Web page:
29 June 2013

Ani Brahmostavam

Arulmigu Arunachaleswarar Tirukovil 

Ani Brahmostavam Invitation 

Festival starts on 7.07.2013 

Right Click on above to view enlargements

Flag Hoisting: Sunday 6.30 a.m. to 8.05

The 10 Days Festival includes morning and evening procession of Gods  as follows:

06.07.2013 Saturday Vinayaka Procession 

07.07.2013 Sunday Vinayaka, Chinanaynar, Amman Processions 

Days from 08.07.2013 Monday to Tuesday week, 16.07.2013
Processions dedicated to Vinayaka and Chandrasekhara

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This festival commences on the 21st day of the Tamil month of Ani and runs through 10 days of Dakshinayana which marks the beginning of the sun’s movement in a southern direction.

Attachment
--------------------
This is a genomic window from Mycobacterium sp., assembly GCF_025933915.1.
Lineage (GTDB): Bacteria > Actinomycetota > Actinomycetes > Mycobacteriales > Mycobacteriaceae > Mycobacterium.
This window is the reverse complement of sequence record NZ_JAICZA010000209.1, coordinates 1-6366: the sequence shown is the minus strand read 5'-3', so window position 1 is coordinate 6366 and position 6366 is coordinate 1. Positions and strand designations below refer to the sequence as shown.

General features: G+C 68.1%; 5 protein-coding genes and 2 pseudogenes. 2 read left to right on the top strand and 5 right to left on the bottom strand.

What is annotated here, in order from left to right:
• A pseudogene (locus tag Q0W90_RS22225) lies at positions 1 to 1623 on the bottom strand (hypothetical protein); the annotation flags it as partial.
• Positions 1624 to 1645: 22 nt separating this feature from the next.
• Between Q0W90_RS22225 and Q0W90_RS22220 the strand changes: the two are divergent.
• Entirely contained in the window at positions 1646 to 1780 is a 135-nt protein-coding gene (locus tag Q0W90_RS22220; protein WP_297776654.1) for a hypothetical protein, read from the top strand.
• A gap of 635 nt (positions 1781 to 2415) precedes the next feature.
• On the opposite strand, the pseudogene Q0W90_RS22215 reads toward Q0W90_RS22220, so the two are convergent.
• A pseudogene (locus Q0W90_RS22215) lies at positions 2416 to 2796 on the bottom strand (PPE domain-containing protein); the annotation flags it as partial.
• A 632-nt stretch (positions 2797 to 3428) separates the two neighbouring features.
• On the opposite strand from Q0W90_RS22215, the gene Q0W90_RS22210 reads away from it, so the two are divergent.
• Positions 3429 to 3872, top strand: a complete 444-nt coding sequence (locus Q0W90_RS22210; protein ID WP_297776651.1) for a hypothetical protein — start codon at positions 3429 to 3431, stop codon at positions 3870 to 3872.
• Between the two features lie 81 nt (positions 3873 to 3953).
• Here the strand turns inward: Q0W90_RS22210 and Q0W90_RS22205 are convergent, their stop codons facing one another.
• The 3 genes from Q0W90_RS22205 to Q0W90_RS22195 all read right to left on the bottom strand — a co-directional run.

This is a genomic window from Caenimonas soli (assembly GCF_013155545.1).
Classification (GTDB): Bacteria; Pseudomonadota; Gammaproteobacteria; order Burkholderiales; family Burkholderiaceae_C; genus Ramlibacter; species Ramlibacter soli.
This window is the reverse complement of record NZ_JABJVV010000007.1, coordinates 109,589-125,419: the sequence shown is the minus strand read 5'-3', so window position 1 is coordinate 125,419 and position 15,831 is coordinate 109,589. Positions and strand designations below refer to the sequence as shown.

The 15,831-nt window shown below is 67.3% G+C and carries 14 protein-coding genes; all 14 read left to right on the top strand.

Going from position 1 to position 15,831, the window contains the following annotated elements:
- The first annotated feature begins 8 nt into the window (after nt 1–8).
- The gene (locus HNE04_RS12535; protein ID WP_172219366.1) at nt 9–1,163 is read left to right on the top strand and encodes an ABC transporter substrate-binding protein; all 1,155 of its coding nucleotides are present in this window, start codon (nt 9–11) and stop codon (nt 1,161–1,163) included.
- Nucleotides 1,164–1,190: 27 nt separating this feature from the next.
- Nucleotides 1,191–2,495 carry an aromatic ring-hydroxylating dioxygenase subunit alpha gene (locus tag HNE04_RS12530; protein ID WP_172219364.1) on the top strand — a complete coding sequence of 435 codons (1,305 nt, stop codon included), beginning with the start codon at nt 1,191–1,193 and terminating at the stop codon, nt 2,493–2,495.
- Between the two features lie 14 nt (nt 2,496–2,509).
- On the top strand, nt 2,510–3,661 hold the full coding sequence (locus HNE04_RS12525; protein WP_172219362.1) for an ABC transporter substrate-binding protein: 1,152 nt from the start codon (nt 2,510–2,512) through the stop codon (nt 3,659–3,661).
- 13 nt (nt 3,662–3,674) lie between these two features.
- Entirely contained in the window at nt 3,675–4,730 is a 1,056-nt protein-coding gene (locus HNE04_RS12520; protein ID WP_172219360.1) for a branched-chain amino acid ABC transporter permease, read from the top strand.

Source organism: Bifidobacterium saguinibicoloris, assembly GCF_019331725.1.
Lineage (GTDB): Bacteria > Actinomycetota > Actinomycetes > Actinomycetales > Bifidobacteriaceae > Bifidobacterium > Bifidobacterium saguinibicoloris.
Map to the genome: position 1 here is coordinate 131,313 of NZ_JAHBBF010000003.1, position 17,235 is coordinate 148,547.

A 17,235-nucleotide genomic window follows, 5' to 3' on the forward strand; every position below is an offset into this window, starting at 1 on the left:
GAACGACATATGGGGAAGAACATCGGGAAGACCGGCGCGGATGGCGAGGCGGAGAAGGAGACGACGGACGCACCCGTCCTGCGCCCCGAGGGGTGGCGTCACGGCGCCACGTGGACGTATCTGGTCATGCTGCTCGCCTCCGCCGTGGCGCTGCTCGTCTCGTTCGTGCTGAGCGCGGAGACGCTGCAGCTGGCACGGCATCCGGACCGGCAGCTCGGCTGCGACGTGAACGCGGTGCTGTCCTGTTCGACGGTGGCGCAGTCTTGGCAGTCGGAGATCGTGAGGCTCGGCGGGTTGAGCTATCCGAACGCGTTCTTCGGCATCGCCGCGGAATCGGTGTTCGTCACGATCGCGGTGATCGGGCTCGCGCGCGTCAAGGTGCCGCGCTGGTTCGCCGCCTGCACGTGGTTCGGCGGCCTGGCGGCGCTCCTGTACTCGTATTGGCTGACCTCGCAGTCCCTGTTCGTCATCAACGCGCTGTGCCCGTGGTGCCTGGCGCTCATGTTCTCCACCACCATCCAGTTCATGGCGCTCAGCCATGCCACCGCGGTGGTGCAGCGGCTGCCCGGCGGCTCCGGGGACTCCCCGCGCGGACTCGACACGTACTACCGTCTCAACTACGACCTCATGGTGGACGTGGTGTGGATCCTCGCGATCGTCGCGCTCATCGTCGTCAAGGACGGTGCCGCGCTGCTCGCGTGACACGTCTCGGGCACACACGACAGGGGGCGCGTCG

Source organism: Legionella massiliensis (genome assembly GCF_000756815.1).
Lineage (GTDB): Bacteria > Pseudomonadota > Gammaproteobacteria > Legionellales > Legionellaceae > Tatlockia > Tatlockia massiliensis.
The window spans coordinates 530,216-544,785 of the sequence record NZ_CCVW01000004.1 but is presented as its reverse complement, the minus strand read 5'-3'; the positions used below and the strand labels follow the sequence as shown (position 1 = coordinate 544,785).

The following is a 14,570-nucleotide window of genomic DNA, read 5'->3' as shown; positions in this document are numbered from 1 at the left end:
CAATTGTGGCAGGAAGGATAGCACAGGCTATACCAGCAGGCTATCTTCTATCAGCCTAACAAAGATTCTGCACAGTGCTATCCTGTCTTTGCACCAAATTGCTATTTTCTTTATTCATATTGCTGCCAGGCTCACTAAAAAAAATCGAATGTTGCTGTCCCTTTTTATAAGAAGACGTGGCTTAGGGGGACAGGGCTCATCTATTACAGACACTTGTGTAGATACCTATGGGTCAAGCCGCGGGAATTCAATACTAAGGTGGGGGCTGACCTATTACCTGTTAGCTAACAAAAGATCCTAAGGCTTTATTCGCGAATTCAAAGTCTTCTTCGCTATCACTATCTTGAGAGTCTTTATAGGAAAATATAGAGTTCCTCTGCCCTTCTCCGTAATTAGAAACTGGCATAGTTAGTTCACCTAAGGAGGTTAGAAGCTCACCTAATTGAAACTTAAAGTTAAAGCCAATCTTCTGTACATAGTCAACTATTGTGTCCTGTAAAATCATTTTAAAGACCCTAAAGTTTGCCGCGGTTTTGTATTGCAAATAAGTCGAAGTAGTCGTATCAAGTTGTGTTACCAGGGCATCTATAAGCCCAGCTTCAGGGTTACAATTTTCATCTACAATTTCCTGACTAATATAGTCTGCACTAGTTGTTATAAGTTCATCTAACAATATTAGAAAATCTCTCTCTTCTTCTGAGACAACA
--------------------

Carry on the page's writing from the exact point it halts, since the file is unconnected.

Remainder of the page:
A year in the Hindu calendar consists of two Ayanas (which signfy the sun’s direction) that are divided into two periods of six months each. Summer solstice which falls in the month of June (corresponding to Ani) marks the beginning of Dakshinayana, which means in the Earth’s sky the Sun begins to trace a southward movement in the northern hemisphere of the planet.The Uttarayana period which begins on January 14th or 15th ends with Dakshinayana Punyakalam. The Dakshinayanam period ends on Makar Sankranti (i.e. Uttarayana day). 

The Ayana from the beginning of Dakshinayana to the beginning of Uttarayana is known as the sadhana pada. In terms of sadhana, Dakshinayana is for purification, Uttarayana is for enlightenment. 

In the northern hemisphere of the planet, Uttarayana is the time of fulfilment and Dakshinayana is the time of receptivity. They are also understood as – the first six months from January to June to be masculine in nature, and the duration of the southern run corresponds to the feminine phase of the Earth. 

Uttarayana and Dakshinayana have a significant impact on how the human system functions and acordingly aspirants shift their activities in relation to the dominant solar influence. 

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